In 1950, Almond moved to Princeton together with the entire Institute of International Studies. He remained at Princeton from 1954 to 1959. In that period he published an important and somewhat controversial study, The Appeals of Communism (1954). It was the product of research that had lasted several years on the attitudes, orientations, and ideology of four representative samples of former members of the Communist Parties of the USA, Great Britain, France, and Italy. The material had been collected resorting to a variety of methods and data: in-depth interviews with former Communists, opinion surveys and content analysis of relevant documents. This study too must be located in the research tradition for it to be defined as 'political psychology', which was launched and practised by Lasswell, who is duly and explicitly thanked in the preface. Those were the McCarthy years in the USA which in all likelihood accounted for the willingness and interest of the Carnegie Foundation in funding a study of this kind, with the obvious objective of acquiring operational knowledge.
Nevertheless, there does not seem to be much that could be used for propaganda purposes in this research by Almond and his collaborators (Herbert E. Krugman, Elsbeth Lewin and Howard Wriggins) and nothing that could even remotely serve a 'McCarthyist' view of politics, even though Almond does not hide the fact that his conception of democracy combines some moderation in overt political behaviour and some deference towards authority. On the contrary, there is a visible twofold attempt to understand the psychological, familiar, environmental roots and motivations that had led people into joining the Communist Party and the subsequent disaffection and abandonment, as well as to explain the differences in motivations and behaviour, relating them both to the social characteristics of the four countries and the patterns of functioning and roles of the communist parties in the USA, Great Britain, France, and Italy.
Summing up, Almond came to the conclusion that there does not exist a well defined and unique 'communist personality' endowed with sufficiently precise, and neatly designed, traits and features similar to those found at the roots of the 'authoritarian personality'. However, there exist some predispositions that have been acquired and nurtured in the context of the family and society. These, under certain specific conditions, produce a neurotic 'susceptibility'. This susceptibility is made up of hostility and resentment, feelings of isolation and rejection, that appear more visible and conspicuous the greater the distance between the positions taken by the party and those of its respective society. Pushing this explanation to the extremes, one could add that Almond identifies, albeit indirectly, though with foresight, the phenomenon of the existence of a 'counter-society'. This is how Annie Kriegel (1985), who, as a former member of the Party, had inside knowledge, decided to define the French Communist Party. For a not insubstantial period this definition would also fit rather well, though with a lower, but not insignificant, intensity, the case of the Italian Communist Party.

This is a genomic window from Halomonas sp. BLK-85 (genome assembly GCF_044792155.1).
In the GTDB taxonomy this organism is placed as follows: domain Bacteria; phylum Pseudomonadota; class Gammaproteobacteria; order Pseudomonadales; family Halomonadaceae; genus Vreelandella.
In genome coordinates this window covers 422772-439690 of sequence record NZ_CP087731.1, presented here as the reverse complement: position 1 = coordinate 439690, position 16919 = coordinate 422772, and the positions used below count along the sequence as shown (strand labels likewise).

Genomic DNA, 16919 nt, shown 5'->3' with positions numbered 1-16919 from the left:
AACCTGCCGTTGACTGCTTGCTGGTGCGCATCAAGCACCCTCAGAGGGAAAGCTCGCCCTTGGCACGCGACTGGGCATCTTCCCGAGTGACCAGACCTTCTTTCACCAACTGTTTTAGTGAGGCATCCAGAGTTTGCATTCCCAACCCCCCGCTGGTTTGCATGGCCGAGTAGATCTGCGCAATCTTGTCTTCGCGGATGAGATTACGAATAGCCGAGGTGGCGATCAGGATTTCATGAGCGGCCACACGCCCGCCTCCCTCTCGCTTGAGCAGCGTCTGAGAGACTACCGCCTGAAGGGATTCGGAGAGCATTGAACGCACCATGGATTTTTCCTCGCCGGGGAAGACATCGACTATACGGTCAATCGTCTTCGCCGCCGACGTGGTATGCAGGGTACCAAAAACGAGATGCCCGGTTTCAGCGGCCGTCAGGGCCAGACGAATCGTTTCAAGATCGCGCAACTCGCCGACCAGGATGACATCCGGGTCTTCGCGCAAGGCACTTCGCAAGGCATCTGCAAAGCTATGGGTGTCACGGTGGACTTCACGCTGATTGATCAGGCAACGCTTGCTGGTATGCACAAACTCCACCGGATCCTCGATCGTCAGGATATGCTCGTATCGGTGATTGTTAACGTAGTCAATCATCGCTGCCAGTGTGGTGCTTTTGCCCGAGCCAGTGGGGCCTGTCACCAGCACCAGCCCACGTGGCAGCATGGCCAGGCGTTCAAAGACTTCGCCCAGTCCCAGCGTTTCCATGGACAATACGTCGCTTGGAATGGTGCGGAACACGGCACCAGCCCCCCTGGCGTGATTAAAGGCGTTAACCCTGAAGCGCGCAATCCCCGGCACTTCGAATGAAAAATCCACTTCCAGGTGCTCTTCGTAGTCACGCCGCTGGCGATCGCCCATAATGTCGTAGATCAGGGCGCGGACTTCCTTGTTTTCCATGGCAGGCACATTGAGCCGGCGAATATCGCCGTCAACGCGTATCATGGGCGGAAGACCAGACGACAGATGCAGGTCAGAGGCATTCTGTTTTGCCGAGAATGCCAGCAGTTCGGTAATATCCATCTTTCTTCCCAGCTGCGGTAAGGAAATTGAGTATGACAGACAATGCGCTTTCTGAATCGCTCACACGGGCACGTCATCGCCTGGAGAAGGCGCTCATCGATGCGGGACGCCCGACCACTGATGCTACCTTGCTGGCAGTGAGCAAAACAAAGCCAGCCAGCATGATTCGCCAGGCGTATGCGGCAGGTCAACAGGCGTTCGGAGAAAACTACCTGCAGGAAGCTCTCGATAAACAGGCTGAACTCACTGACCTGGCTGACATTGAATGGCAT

Several years later, in a report presented to the annual conference of the American Political Science Association in 1962, but published much later, Almond (2002) drew a comparison between the findings of his research and those (much criticised and highly controversial) of others done in the same period, that had acquired more or less justifiably greater fame – The Authoritarian Personality. In his short, but very dense article, Almond dismisses, scathingly, the misplaced criticisms addressed against his analysis. He had never maintained that the dominant features of former Communists, as well as of those who remained Communists, were essentially aspects of the 'neurotic personality'. Almond especially highlights the lack of understanding by the authors of The Authoritarian Personality of the social and political context in which personalities of this type could (can) make their appearance, consolidate and expand themselves. As is well known, the problem of the origins of different personality types, in the family, in society, the psychological factors, and their political expression, remains fully open. Re-reading at the same time The Appeals of Communism and The Authoritarian Personality continues to represent a useful, perhaps indispensable, by all means fruitful, point of departure for those who desire better to understand some characteristics of political extremism at the two opposing poles.
Excerpted from Maestri of Political Science Volume 2 by Donatella Campus, Gianfranco Pasquino, Martin Bull. Copyright © 2011 Campus, Pasquino and Bull. Excerpted by permission of ECPR Press.
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Table of Contents
ContentsIntroduction Donatella Campus, Gianfranco Pasquino and Martin Bull,
Chapter 1 – Gabriel A. Almond: Comparative Politics and Political Development Gianfranco Pasquino,
Chapter 2 – Raymond Aron or the Three Dimensions of Political Science: Critical Philosophy of History, Political Sociology and Theory of International Relations Stephen Launay,
Chapter 3 – Philip Converse: Normalising the Vote and Voting Studies Jocelyn Evans,
Chapter 4 – Maurice Duverger: A Law, a Hypothesis and a Paradox Robert Elgie,
Chapter 5 – Stanley Hoffmann: Managing the Unmanageable: A Concern for World Order Martin A. Schain,
Chapter 6 – Paul Lazarsfeld: The Founder of Empirical Electoral Research Donatella Campus,
Chapter 7 – Arend Lijphart: Power Sharing and the Pursuit of a Kinder and Gentler Democratic Society Hans Keman,
Chapter 8 – Elinor Ostrom: Politics as Problem-Solving in Polycentric Settings Michael D. McGinnis,
Chapter 9 – William H. Riker: and the Building of a Science of Politics (Positive Political Theory) Daniela Giannetti,
Chapter 10 – Stein Rokkan: The Macro-Sociological Fresco of State, Nation and Democracy in Europe Daniele Caramani,
Chapter 11 – Susan Strange: The Authority of Questioning Eugenia Baroncelli,